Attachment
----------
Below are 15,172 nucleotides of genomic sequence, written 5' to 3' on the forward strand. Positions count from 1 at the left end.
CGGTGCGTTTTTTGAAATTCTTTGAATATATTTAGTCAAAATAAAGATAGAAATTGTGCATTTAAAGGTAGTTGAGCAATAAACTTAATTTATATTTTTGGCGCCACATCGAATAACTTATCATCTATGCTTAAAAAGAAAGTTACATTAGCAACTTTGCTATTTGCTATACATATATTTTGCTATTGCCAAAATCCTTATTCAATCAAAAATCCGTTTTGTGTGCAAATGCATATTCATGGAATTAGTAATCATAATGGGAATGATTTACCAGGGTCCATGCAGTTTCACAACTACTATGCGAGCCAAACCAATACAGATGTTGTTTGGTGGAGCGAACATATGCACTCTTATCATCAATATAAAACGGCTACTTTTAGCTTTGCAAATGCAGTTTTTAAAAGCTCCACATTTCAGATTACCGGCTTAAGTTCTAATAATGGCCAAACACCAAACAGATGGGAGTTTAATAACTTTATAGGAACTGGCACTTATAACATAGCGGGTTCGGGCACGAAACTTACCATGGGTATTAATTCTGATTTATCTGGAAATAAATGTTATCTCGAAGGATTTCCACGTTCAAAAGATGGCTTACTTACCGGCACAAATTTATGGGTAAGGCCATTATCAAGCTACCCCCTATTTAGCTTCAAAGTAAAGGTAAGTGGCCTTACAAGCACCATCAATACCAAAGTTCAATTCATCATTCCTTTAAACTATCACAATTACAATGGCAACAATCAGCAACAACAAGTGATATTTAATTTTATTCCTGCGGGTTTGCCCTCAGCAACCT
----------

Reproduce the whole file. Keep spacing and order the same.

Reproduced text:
Below are 15,172 nucleotides of genomic sequence, written 5' to 3' on the forward strand. Positions count from 1 at the left end.
CGGTGCGTTTTTTGAAATTCTTTGAATATATTTAGTCAAAATAAAGATAGAAATTGTGCATTTAAAGGTAGTTGAGCAATAAACTTAATTTATATTTTTGGCGCCACATCGAATAACTTATCATCTATGCTTAAAAAGAAAGTTACATTAGCAACTTTGCTATTTGCTATACATATATTTTGCTATTGCCAAAATCCTTATTCAATCAAAAATCCGTTTTGTGTGCAAATGCATATTCATGGAATTAGTAATCATAATGGGAATGATTTACCAGGGTCCATGCAGTTTCACAACTACTATGCGAGCCAAACCAATACAGATGTTGTTTGGTGGAGCGAACATATGCACTCTTATCATCAATATAAAACGGCTACTTTTAGCTTTGCAAATGCAGTTTTTAAAAGCTCCACATTTCAGATTACCGGCTTAAGTTCTAATAATGGCCAAACACCAAACAGATGGGAGTTTAATAACTTTATAGGAACTGGCACTTATAACATAGCGGGTTCGGGCACGAAACTTACCATGGGTATTAATTCTGATTTATCTGGAAATAAATGTTATCTCGAAGGATTTCCACGTTCAAAAGATGGCTTACTTACCGGCACAAATTTATGGGTAAGGCCATTATCAAGCTACCCCCTATTTAGCTTCAAAGTAAAGGTAAGTGGCCTTACAAGCACCATCAATACCAAAGTTCAATTCATCATTCCTTTAAACTATCACAATTACAATGGCAACAATCAGCAACAACAAGTGATATTTAATTTTATTCCTGCGGGTTTGCCCTCAGCAACCT